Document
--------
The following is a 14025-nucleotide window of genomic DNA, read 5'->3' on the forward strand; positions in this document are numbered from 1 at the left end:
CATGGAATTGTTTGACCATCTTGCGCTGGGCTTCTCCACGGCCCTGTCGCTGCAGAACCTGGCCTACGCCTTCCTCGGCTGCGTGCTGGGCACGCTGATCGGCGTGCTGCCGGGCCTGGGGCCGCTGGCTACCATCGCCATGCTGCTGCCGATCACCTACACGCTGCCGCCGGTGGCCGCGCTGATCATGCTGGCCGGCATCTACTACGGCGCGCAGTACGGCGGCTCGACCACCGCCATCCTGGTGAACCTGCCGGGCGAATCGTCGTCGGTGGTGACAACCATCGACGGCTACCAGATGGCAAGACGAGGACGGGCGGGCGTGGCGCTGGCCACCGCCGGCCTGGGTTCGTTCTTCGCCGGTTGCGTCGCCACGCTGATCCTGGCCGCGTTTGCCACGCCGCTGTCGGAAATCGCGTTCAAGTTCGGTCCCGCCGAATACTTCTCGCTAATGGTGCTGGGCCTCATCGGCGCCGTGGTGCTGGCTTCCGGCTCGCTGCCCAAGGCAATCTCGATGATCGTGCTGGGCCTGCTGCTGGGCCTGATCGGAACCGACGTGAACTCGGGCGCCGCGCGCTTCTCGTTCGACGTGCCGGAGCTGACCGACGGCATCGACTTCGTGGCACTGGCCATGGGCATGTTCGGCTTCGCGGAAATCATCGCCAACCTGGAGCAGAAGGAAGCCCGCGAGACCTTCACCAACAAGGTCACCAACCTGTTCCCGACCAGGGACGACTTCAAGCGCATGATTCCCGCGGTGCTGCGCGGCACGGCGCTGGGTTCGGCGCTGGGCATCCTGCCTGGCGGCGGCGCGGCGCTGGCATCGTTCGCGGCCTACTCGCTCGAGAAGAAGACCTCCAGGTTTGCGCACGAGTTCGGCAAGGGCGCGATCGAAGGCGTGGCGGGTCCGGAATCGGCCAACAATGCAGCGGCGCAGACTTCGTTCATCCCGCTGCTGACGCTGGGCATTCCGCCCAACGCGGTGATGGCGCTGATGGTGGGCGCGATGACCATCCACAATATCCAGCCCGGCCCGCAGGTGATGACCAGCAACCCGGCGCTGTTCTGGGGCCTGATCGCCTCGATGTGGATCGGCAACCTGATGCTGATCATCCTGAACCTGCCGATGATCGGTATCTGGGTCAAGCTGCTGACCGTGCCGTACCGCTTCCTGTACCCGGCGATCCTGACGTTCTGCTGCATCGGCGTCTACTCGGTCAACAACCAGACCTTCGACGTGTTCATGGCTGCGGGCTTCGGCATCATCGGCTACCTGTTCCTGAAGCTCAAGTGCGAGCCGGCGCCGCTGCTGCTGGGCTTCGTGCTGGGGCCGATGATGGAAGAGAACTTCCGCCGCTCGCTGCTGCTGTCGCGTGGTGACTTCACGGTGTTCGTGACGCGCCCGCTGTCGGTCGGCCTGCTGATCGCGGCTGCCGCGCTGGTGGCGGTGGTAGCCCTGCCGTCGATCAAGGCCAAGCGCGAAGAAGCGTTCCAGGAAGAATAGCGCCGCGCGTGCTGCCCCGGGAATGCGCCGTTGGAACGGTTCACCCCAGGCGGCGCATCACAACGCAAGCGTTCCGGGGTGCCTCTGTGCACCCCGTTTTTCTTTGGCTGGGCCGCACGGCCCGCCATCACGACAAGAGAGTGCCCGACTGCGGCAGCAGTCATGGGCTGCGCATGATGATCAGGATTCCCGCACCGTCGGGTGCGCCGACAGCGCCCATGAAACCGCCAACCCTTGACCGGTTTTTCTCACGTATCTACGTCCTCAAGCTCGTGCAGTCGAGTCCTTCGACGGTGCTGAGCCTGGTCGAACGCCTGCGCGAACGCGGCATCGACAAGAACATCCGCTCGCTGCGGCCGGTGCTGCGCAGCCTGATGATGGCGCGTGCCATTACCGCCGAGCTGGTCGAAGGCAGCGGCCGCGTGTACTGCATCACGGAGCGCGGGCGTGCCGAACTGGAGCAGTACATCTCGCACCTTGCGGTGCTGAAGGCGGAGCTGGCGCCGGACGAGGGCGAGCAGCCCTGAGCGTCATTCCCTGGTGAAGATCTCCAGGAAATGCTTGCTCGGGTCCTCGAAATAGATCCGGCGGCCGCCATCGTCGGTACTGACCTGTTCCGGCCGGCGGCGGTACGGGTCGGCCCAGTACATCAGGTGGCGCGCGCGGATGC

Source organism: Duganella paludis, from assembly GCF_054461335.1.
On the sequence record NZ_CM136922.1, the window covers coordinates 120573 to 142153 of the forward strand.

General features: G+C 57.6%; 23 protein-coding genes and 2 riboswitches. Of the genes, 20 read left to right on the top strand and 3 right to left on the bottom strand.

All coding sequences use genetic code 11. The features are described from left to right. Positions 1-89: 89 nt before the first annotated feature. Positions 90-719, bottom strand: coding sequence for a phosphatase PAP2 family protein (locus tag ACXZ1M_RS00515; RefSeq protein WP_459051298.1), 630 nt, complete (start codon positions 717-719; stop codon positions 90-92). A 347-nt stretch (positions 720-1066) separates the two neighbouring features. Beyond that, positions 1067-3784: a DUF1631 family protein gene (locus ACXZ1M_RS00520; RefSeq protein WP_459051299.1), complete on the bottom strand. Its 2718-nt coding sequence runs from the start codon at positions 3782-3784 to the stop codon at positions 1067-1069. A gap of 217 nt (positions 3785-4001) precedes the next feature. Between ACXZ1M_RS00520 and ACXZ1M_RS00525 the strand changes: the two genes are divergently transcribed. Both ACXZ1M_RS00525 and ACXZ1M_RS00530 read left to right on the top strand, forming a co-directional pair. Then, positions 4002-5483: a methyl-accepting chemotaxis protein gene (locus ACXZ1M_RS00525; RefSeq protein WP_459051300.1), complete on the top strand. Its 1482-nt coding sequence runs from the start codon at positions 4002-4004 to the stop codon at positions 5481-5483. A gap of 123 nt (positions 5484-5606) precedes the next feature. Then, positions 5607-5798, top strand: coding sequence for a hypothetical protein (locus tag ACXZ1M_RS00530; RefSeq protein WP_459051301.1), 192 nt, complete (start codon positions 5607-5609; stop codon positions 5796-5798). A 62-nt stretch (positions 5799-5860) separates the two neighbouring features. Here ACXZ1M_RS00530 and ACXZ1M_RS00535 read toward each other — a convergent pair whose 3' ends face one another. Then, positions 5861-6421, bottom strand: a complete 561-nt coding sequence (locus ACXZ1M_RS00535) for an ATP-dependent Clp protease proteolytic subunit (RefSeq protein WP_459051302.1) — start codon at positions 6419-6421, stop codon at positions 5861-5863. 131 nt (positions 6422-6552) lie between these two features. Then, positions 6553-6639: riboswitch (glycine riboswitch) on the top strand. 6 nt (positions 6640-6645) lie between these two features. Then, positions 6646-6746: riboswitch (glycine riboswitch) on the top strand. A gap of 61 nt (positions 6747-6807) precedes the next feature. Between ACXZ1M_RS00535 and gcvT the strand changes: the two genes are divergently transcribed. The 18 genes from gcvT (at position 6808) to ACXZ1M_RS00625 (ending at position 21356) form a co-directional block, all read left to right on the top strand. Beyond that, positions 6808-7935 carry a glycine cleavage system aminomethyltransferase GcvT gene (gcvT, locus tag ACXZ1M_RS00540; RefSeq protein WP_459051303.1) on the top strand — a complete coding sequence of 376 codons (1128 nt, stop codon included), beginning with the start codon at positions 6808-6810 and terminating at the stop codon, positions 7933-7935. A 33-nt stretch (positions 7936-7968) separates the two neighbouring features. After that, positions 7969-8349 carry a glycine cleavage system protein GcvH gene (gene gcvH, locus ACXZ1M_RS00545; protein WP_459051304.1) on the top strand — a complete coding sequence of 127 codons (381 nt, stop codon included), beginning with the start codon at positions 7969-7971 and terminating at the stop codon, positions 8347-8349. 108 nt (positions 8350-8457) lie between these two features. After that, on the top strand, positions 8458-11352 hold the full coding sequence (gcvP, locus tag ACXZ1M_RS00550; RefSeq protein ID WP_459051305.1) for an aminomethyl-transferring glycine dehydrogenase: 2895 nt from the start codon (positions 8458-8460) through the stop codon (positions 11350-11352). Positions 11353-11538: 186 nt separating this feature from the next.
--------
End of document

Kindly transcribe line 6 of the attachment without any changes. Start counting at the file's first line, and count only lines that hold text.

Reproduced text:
All coding sequences use genetic code 11. The features are described from left to right. Positions 1-89: 89 nt before the first annotated feature. Positions 90-719, bottom strand: coding sequence for a phosphatase PAP2 family protein (locus tag ACXZ1M_RS00515; RefSeq protein WP_459051298.1), 630 nt, complete (start codon positions 717-719; stop codon positions 90-92). A 347-nt stretch (positions 720-1066) separates the two neighbouring features. Beyond that, positions 1067-3784: a DUF1631 family protein gene (locus ACXZ1M_RS00520; RefSeq protein WP_459051299.1), complete on the bottom strand. Its 2718-nt coding sequence runs from the start codon at positions 3782-3784 to the stop codon at positions 1067-1069. A gap of 217 nt (positions 3785-4001) precedes the next feature. Between ACXZ1M_RS00520 and ACXZ1M_RS00525 the strand changes: the two genes are divergently transcribed. Both ACXZ1M_RS00525 and ACXZ1M_RS00530 read left to right on the top strand, forming a co-directional pair. Then, positions 4002-5483: a methyl-accepting chemotaxis protein gene (locus ACXZ1M_RS00525; RefSeq protein WP_459051300.1), complete on the top strand. Its 1482-nt coding sequence runs from the start codon at positions 4002-4004 to the stop codon at positions 5481-5483. A gap of 123 nt (positions 5484-5606) precedes the next feature. Then, positions 5607-5798, top strand: coding sequence for a hypothetical protein (locus tag ACXZ1M_RS00530; RefSeq protein WP_459051301.1), 192 nt, complete (start codon positions 5607-5609; stop codon positions 5796-5798). A 62-nt stretch (positions 5799-5860) separates the two neighbouring features. Here ACXZ1M_RS00530 and ACXZ1M_RS00535 read toward each other — a convergent pair whose 3' ends face one another. Then, positions 5861-6421, bottom strand: a complete 561-nt coding sequence (locus ACXZ1M_RS00535) for an ATP-dependent Clp protease proteolytic subunit (RefSeq protein WP_459051302.1) — start codon at positions 6419-6421, stop codon at positions 5861-5863. 131 nt (positions 6422-6552) lie between these two features. Then, positions 6553-6639: riboswitch (glycine riboswitch) on the top strand. 6 nt (positions 6640-6645) lie between these two features. Then, positions 6646-6746: riboswitch (glycine riboswitch) on the top strand. A gap of 61 nt (positions 6747-6807) precedes the next feature. Between ACXZ1M_RS00535 and gcvT the strand changes: the two genes are divergently transcribed. The 18 genes from gcvT (at position 6808) to ACXZ1M_RS00625 (ending at position 21356) form a co-directional block, all read left to right on the top strand. Beyond that, positions 6808-7935 carry a glycine cleavage system aminomethyltransferase GcvT gene (gcvT, locus tag ACXZ1M_RS00540; RefSeq protein WP_459051303.1) on the top strand — a complete coding sequence of 376 codons (1128 nt, stop codon included), beginning with the start codon at positions 6808-6810 and terminating at the stop codon, positions 7933-7935. A 33-nt stretch (positions 7936-7968) separates the two neighbouring features. After that, positions 7969-8349 carry a glycine cleavage system protein GcvH gene (gene gcvH, locus ACXZ1M_RS00545; protein WP_459051304.1) on the top strand — a complete coding sequence of 127 codons (381 nt, stop codon included), beginning with the start codon at positions 7969-7971 and terminating at the stop codon, positions 8347-8349. 108 nt (positions 8350-8457) lie between these two features. After that, on the top strand, positions 8458-11352 hold the full coding sequence (gcvP, locus tag ACXZ1M_RS00550; RefSeq protein ID WP_459051305.1) for an aminomethyl-transferring glycine dehydrogenase: 2895 nt from the start codon (positions 8458-8460) through the stop codon (positions 11350-11352). Positions 11353-11538: 186 nt separating this feature from the next.